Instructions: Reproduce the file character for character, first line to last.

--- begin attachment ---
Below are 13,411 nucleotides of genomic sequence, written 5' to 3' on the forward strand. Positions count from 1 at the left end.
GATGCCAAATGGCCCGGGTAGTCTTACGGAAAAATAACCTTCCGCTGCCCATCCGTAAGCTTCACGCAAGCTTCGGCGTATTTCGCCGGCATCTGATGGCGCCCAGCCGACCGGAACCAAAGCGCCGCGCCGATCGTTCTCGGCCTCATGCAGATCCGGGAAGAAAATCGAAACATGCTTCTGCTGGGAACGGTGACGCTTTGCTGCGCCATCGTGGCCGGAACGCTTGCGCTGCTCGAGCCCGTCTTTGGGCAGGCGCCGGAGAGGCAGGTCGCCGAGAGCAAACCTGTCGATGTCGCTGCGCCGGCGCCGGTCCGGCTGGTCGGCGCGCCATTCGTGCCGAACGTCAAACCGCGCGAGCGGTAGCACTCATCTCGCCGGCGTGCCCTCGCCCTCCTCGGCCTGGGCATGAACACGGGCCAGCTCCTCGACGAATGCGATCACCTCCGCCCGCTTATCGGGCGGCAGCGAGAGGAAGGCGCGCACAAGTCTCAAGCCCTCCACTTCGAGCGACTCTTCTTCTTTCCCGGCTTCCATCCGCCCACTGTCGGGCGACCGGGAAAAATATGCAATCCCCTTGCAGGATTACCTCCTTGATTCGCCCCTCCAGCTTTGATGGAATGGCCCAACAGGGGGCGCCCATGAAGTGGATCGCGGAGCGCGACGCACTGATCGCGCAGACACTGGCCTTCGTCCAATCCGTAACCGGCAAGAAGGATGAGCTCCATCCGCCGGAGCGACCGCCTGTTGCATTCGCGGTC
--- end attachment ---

Below are 13,411 nucleotides of genomic sequence, written 5' to 3' on the forward strand. Positions count from 1 at the left end.
GATGCCAAATGGCCCGGGTAGTCTTACGGAAAAATAACCTTCCGCTGCCCATCCGTAAGCTTCACGCAAGCTTCGGCGTATTTCGCCGGCATCTGATGGCGCCCAGCCGACCGGAACCAAAGCGCCGCGCCGATCGTTCTCGGCCTCATGCAGATCCGGGAAGAAAATCGAAACATGCTTCTGCTGGGAACGGTGACGCTTTGCTGCGCCATCGTGGCCGGAACGCTTGCGCTGCTCGAGCCCGTCTTTGGGCAGGCGCCGGAGAGGCAGGTCGCCGAGAGCAAACCTGTCGATGTCGCTGCGCCGGCGCCGGTCCGGCTGGTCGGCGCGCCATTCGTGCCGAACGTCAAACCGCGCGAGCGGTAGCACTCATCTCGCCGGCGTGCCCTCGCCCTCCTCGGCCTGGGCATGAACACGGGCCAGCTCCTCGACGAATGCGATCACCTCCGCCCGCTTATCGGGCGGCAGCGAGAGGAAGGCGCGCACAAGTCTCAAGCCCTCCACTTCGAGCGACTCTTCTTCTTTCCCGGCTTCCATCCGCCCACTGTCGGGCGACCGGGAAAAATATGCAATCCCCTTGCAGGATTACCTCCTTGATTCGCCCCTCCAGCTTTGATGGAATGGCCCAACAGGGGGCGCCCATGAAGTGGATCGCGGAGCGCGACGCACTGATCGCGCAGACACTGGCCTTCGTCCAATCCGTAACCGGCAAGAAGGATGAGCTCCATCCGCCGGAGCGACCGCCTGTTGCATTCGCGGTC